Today, she’s Olympic-bound. But two years ago, Anne-Marie Comeau was stepping away from cross-country skiing.
Comeau had raced at 2015 World Junior Championships, finishing 25th in the skiathlon, but by December of that year the Canadian was diagnosed with a shoulder injury that required her to take half a year away from skiing.
She didn’t compete past the first weekend of NorAms, or at all in the 2016-2017 season, after deciding to devote herself to running.
And that was plenty for Comeau to focus on. A talented runner, she had set the Quebec junior record at 5,000 meters (16:34.4, a time she has since improved on). And she won a silver medal at Junior Pan-American Games.
But skiing was something she couldn’t shake.
“I did more training for running, but skiing remained a sport that I love in the winter,” Comeau wrote in an interview with FasterSkier last week, translated from French into English. “I realized over the months that I missed ski racing, and so I decided in autumn of 2017 that I would do the selection races for Olympics, especially since they were at Mont-Ste-Anne where I live.”
So Comeau, who began attending Université Laval this fall and competed with their cross-country team, adapted her training somewhat. She added a rollerski workout once a week and uphill sessions on Mont Sainte Anne.
“Since it had been two years that I wasn’t doing ski races, it was difficult for me to come up with fixed goals,” Comeau wrote. “The prospect of participating in this type of selection gave me a certain motivation to train, and I couldn’t wait to get back to the joy of ski racing.”
At the same time, she was part of a college team for the first time.
“It’s always really stimulating to be part of a team where the other athletes have the same passion,” she wrote.
The Laval women won the Quebec Conference Championships, and finished third at Canadian U Sports Cross-Country Championships.
“I’m very satisfied with my first season,” Comeau wrote. “I’m particularly pleased with the result that I had when we participated in an NCAA race in Princeton, New Jersey. It was a 6 k cross-country race and our team finished second in the overall standings. I finished first in that race. That second place for our team gave us confidence for what came next. The atmosphere in the team was really good and I am always very proud to represent the Rouge et Or.”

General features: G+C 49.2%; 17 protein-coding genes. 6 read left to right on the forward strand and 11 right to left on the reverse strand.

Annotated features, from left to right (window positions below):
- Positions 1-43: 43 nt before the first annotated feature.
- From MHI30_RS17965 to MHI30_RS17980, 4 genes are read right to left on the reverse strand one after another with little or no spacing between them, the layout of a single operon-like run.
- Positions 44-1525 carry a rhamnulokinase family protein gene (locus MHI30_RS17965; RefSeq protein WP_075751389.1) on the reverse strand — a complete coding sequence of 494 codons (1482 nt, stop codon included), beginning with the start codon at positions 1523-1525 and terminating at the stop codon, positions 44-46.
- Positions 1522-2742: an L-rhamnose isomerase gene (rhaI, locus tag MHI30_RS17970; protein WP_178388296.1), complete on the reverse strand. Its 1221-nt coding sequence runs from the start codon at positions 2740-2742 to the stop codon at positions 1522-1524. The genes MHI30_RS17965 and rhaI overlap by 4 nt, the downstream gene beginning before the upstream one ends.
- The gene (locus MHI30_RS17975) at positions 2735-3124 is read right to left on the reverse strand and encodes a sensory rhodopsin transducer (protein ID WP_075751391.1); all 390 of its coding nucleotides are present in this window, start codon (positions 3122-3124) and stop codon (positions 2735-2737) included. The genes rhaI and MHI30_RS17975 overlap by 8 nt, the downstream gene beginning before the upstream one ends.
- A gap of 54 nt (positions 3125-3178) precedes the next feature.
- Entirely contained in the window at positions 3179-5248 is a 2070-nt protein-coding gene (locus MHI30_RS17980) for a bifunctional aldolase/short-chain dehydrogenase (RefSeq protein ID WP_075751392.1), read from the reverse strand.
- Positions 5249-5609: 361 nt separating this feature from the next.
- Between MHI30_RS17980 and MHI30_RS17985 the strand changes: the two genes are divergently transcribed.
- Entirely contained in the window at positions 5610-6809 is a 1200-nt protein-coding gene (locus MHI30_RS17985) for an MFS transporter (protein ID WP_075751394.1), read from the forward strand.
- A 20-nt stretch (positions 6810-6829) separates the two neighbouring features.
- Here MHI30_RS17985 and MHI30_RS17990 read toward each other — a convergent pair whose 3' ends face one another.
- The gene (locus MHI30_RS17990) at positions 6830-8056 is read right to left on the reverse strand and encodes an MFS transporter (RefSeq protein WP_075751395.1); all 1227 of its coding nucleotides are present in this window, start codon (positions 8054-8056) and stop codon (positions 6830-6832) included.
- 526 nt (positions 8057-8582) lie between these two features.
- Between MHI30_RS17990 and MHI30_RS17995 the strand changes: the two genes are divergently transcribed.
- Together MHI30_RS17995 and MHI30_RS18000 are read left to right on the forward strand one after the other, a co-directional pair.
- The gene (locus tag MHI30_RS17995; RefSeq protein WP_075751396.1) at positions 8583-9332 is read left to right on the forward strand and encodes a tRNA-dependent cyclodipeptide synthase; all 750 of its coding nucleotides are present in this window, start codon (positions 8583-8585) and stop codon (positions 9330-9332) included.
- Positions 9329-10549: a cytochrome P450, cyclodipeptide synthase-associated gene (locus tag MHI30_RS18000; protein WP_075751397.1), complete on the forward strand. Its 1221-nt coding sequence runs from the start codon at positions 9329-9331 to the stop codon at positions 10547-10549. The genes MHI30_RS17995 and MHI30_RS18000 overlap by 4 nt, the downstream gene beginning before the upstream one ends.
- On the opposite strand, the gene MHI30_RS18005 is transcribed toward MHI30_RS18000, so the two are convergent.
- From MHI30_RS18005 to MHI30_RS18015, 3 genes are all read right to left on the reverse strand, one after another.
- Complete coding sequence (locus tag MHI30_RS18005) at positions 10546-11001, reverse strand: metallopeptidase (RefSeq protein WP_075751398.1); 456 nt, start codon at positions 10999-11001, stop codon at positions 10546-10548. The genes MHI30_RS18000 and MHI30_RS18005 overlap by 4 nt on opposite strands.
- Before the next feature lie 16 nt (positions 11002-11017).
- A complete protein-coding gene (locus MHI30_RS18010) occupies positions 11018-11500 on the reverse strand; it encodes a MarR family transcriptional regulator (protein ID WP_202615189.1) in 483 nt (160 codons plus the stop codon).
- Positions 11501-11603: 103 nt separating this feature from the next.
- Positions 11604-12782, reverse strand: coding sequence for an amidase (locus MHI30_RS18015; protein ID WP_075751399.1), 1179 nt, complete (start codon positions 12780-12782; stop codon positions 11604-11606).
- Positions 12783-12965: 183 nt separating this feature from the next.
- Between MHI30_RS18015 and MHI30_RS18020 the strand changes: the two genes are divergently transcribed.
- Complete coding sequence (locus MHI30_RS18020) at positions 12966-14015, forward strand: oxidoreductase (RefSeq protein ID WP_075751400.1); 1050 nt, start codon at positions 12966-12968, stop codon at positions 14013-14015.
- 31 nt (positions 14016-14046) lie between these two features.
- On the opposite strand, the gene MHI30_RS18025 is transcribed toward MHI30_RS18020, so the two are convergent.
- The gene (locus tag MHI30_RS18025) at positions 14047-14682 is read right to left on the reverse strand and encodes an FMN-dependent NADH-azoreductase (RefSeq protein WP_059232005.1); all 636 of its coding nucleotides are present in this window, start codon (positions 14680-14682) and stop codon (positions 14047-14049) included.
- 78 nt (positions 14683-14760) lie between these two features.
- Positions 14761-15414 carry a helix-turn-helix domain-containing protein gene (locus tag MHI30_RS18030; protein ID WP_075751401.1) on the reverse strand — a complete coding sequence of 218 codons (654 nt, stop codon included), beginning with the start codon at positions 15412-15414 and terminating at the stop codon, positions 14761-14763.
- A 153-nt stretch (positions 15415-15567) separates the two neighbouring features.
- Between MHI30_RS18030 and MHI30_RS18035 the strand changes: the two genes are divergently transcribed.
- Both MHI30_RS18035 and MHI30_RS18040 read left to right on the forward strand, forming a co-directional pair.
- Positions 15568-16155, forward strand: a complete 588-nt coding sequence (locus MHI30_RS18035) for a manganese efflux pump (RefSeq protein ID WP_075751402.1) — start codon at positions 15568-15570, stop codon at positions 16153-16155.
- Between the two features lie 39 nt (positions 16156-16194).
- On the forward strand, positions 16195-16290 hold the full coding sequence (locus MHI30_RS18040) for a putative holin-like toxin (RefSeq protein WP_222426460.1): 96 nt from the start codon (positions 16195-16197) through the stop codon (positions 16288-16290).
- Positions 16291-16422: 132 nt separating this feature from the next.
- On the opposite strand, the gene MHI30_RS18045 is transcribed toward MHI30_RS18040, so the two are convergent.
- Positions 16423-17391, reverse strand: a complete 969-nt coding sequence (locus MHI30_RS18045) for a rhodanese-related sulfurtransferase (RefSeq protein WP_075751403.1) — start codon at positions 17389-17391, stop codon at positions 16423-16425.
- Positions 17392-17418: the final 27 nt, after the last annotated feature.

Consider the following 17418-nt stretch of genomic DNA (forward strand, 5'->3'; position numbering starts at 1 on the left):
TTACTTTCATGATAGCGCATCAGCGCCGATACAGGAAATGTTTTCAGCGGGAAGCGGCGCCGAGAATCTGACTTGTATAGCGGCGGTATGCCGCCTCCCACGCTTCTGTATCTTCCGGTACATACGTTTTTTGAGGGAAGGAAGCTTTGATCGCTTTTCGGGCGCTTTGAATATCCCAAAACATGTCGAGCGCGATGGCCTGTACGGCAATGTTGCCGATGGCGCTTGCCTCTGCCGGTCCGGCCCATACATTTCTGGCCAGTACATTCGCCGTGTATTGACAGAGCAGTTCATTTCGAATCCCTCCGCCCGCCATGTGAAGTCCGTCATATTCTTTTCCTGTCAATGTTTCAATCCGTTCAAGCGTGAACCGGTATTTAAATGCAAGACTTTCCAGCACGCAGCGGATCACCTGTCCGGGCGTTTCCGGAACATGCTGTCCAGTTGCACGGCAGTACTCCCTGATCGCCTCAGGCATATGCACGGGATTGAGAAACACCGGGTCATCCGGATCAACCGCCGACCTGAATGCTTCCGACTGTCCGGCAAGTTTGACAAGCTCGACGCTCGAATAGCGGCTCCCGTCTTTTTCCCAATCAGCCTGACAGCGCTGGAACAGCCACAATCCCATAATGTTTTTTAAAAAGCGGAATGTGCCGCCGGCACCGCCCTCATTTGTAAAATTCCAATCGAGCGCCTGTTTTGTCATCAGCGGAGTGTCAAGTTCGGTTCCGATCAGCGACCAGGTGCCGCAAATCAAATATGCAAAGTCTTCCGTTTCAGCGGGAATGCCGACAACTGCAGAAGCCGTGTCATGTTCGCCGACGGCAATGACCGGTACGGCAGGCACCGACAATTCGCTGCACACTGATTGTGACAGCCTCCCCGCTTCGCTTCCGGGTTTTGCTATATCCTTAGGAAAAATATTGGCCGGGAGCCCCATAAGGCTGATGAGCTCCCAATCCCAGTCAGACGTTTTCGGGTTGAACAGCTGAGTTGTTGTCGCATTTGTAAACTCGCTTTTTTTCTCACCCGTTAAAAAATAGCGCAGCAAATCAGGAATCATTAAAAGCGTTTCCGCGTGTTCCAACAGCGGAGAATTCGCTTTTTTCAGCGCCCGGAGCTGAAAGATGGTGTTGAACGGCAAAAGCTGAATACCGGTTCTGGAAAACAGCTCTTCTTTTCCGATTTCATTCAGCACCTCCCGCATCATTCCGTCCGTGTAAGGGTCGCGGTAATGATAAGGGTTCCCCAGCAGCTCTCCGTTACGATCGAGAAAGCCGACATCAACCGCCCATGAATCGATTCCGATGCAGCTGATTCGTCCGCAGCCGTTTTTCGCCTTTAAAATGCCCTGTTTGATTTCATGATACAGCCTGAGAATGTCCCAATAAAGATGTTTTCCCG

The pride and team energy, combined with just enough ski-specific training, combined perfectly to prepare Comeau to re-enter the world of ski racing.
To say that the Olympic selection races went well would be an understatement. On the second day of racing Comeau placed second in the 15 k skiathlon behind Cendrine Browne, who had already sealed her Olympic nomination by winning the sprint to open the trials series. Then on the last day of competition Comeau placed third in the 10 k classic behind Browne and Katherine Stewart-Jones.
That made her the distance winner of the trials, not counting Browne.
“To succeed in qualifying for the Olympics was truly a huge joy for me and a motivation to give my best for what would follow!” she wrote.
But there was a catch: because Comeau hadn’t raced in so long – the only competitions she had done this season before selection trials were the Sovereign Lake NorAms – she did not have the required five FIS races averaging 100 points or below. So while she topped the selection list, in order to be allowed to race at the Olympics she had to get a few more results with good FIS points.
“After my races at Mont Sainte Anne, I was so motivated and proud of my results that it gave me positive energy to face the challenges that I had to overcome to meet the Olympic criteria from FIS,” Comeau wrote. “I didn’t really think about everything I had to accomplish, I just went right into it, the motivation of going to the Olympics being my main objective that I wanted to meet.”
To do that, she headed south, racing in a 10 k skate in Craftsbury, Vermont, and a 5 k classic in West Yellowstone, Montana. That brought her average FIS points down to 98.47.
Comeau is still absorbing the idea of becoming an Olympian.
“At 21 years old, I consider myself blessed to be able to live this experience, and I want to try to take the most of this experience to help me in the pursuit of my athletic career,” she wrote. “Honestly, to give the best I can and to live fully in each of my races, that’s my main goal. For the results, it’s hard for me to predict.”
Chelsea Little is FasterSkier's Editor-At-Large. A former racer at Ford Sayre, Dartmouth College and the Craftsbury Green Racing Project, she is a PhD candidate in aquatic ecology in the @Altermatt_lab at Eawag, the Swiss Federal Institute of Aquatic Science and Technology in Zurich, Switzerland. You can follow her on twitter @ChelskiLittle.